CBR News participated this afternoon in a press conference held by Marvel Comics to discuss Stephen King’s “The Dark Tower: Gunslinger Born” #1, released next month. Sitting at the head of the audio table was Robin Furth, chief story architect of the hotly anticipated comic adaptation and long time associate of Stephen King. Also in attendance were Marvel editors Ralph Macchio, Nicole Boos, John Barber, as well as Jim McCann, Marvel’s Assistant Manager of Sales Communication.
Co-writer Robin Furth is acknowledged as the world’s foremost expert on all that is “Dark Tower,” having authored “Stephen King’s The Dark Tower: A Complete Concordance,” a massive encyclopedia of Stephen King’s opus, created originally for King’s personal use. Readers both new as well as familiar with King’s work may be surprised to learn that he had been developing ‘The Dark Tower” saga for thirty years, having written his first story featuring lead character Roland Deschain while still an undergraduate at the University of Maine. Besides the seven full-length novels in the “Dark Tower” series, the content has spilled out over the years into other works by the author. As such, there’s quite a lot of material to be catalogued, necessitating Robin Furth’s involvement as archivist and creator of the “Complete Concordance.”
“I’ve lived in Mid-World so long now, I feel as though I actually do live there sometimes,” Furth joked.
Furth and Marvel are very conscious of the task of introducing new readers to the (Mid-)world of “Dark Tower,” a direction initiated by Stephen King himself. According to Furth, King envisioned the first comics series as a kind of prequel, focusing largely on the teenage Roland Deschain and his journey to become the mythical Gunslinger. As such, Marvel’s first mini-series is an adaptation of King’s “Wizard and Glass” novel, which detailed Roland’s early life with his companions Cuthbert Allgood and Alain Johns. The story also features Roland’s father Steven Deschain, the Gunslinger king, as well as the villainous Marten Broadcloak, a powerful wizard who’s appeared many times across much of King’s work.
“Wizard And Glass” itself is a novel around 700 pages in length, making the plotting of the comic a challenge for Furth. “I tried to focus it so that the essence of the book came through,” she explained. “With transforming a book like this, you know that you’re going to have a lot of hardcore ‘Dark Tower’ fans, but you’re also going to have a lot of new readers who won’t have the background, so we were all really thinking about that.”
Furth found the comics creative process exhilarating, especially the collaborative aspects. “With the first issue, we were all trying to find our feet in how to work together. What’s happening now is if Jae thinks something should be changed slightly to make it work better visually, he can write to me, or Ralph, or John and makes comments about it, and we can have a dialogue about it. And so can Peter, which is really great. It becomes this big, collaborative thing. I think that makes it stronger.”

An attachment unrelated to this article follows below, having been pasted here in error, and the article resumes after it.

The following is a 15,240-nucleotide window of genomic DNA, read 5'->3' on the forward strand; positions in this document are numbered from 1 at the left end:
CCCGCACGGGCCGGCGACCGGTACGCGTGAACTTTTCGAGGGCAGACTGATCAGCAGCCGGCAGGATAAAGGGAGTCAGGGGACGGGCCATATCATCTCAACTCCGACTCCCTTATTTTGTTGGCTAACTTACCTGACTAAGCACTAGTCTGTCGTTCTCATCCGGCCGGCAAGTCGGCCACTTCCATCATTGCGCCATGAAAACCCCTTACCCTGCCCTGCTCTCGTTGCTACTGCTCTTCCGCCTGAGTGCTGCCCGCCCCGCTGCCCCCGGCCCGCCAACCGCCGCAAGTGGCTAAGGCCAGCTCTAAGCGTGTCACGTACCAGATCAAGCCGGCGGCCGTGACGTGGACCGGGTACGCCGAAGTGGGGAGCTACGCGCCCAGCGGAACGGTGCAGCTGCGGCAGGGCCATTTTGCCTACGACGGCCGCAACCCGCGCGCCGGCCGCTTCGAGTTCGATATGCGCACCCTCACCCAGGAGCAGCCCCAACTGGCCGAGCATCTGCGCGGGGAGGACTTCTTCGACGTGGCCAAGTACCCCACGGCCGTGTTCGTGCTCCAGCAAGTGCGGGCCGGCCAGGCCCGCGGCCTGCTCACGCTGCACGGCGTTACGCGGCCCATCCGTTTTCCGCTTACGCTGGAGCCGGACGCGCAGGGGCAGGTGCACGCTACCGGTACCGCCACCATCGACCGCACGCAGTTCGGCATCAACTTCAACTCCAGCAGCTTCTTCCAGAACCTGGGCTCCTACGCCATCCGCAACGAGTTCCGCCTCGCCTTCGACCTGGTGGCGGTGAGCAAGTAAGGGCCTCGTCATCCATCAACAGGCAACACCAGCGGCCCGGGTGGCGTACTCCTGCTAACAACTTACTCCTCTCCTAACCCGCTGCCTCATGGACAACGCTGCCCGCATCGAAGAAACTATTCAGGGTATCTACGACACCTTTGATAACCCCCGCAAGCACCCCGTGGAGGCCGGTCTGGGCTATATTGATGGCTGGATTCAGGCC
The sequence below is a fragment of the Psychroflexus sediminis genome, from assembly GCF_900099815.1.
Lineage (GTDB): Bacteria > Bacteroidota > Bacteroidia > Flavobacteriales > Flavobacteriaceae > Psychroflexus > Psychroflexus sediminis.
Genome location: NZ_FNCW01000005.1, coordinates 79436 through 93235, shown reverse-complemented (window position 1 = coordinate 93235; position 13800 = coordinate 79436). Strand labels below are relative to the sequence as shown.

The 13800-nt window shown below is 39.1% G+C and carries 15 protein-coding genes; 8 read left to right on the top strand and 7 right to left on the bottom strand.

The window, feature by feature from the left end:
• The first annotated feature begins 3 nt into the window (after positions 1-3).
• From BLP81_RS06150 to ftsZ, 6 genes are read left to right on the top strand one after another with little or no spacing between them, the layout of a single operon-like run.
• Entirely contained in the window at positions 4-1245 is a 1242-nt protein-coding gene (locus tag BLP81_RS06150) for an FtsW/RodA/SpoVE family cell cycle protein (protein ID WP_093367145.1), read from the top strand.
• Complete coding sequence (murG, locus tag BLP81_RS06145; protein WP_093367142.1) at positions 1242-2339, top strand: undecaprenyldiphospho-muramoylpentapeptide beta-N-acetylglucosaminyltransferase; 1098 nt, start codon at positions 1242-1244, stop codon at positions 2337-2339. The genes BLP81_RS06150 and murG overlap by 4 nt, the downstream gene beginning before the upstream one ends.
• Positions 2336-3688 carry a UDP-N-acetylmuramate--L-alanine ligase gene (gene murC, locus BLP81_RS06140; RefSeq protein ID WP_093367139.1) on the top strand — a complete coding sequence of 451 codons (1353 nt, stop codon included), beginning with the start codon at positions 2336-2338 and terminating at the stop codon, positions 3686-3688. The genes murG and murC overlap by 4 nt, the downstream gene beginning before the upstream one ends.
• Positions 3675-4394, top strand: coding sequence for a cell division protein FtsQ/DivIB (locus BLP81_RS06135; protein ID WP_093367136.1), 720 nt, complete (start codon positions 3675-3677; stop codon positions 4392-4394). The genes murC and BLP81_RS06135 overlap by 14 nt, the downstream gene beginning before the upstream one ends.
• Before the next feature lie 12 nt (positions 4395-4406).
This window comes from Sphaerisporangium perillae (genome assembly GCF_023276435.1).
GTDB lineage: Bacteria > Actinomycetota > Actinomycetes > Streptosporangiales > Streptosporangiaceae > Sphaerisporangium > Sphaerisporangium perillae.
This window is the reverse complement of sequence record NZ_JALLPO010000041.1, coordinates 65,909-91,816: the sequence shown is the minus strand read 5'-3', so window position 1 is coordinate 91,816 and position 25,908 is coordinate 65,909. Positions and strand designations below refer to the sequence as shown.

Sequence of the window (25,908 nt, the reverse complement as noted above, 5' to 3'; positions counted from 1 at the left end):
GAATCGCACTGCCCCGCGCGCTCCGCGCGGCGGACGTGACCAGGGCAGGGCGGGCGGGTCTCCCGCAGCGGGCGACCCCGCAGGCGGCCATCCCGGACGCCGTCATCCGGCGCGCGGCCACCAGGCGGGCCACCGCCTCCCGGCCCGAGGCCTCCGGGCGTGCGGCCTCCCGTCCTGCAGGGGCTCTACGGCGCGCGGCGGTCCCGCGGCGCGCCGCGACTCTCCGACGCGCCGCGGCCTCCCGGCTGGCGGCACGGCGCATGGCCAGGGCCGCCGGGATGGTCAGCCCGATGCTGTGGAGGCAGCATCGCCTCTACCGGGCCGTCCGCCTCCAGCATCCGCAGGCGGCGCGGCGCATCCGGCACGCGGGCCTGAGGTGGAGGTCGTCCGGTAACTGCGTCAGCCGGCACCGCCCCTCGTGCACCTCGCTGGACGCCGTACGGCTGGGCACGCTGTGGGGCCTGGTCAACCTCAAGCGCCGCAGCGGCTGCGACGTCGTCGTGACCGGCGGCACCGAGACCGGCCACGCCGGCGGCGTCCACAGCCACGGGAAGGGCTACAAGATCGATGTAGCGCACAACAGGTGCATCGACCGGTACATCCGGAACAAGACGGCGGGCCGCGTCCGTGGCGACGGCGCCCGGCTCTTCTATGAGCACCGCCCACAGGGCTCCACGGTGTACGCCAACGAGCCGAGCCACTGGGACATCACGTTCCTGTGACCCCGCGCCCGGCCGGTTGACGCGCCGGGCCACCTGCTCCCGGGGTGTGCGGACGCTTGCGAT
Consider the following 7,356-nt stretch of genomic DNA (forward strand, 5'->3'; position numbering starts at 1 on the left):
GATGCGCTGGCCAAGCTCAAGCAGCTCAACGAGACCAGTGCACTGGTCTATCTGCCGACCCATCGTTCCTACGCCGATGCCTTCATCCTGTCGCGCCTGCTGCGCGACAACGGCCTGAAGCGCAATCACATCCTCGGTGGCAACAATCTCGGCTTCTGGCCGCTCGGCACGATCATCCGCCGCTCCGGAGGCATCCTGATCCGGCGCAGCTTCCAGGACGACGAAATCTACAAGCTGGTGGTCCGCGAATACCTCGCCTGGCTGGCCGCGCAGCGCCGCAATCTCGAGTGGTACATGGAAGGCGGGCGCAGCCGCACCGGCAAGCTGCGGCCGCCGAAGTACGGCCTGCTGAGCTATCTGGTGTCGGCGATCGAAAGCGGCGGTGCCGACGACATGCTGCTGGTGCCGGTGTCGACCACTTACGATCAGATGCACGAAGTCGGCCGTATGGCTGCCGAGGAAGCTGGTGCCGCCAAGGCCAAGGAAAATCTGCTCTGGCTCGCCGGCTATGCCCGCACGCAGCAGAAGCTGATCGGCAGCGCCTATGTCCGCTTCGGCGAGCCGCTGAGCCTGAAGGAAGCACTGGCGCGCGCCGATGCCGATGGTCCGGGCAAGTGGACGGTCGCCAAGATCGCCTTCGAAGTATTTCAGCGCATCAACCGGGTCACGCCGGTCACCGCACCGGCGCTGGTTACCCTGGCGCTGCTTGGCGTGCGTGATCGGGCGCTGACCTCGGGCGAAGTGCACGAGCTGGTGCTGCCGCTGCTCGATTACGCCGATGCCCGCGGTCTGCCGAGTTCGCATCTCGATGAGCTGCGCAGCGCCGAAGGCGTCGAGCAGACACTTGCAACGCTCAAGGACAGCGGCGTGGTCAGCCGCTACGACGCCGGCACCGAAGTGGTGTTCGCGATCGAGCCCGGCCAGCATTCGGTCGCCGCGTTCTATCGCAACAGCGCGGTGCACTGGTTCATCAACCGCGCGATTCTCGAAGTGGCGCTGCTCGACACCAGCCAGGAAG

Visually, “Dark Tower” is also milestone, as it is the first time Jae Lee has put out an uninked comic, which as Lee fans know is quite remarkable considering the artist’s traditionally high-contrast, ink-heavy work. In the early stages of development, Marvel asked Jae Lee to draw four pages based on the opening of the first Gunslinger book. The original plan was for Lee’s colorist Richard Isanov – whom Barber was quick to point out is more accurately described as a painter – to paint the penciled pages, after which Lee would ink them, giving King two different styles of art to consider.
“We got those first pages and they were just extraordinary,” editor John Barber gushed. “It was like nothing we’d seen before. We knew there was no reason to have a version 2.”
“[Stephen King’s] really, really pleased with it,” said Furth. “You can’t get higher praise than that!”
Indeed, everyone involved in the production of this series indicated their profound satisfaction with the finished results, despite an uncharacteristically lengthy production process. “It’s pretty much been a full time job,” John Barber confessed. “Unfortunately, there are thirty-four other books we’re working on. But it’s been a lot of fun. It’s been great work with everybody. It was really exciting to see the book go out the door and go to the printer and see the first runs of it back from the printer. It looks beautiful.”Marvel’s Dark Tower site.
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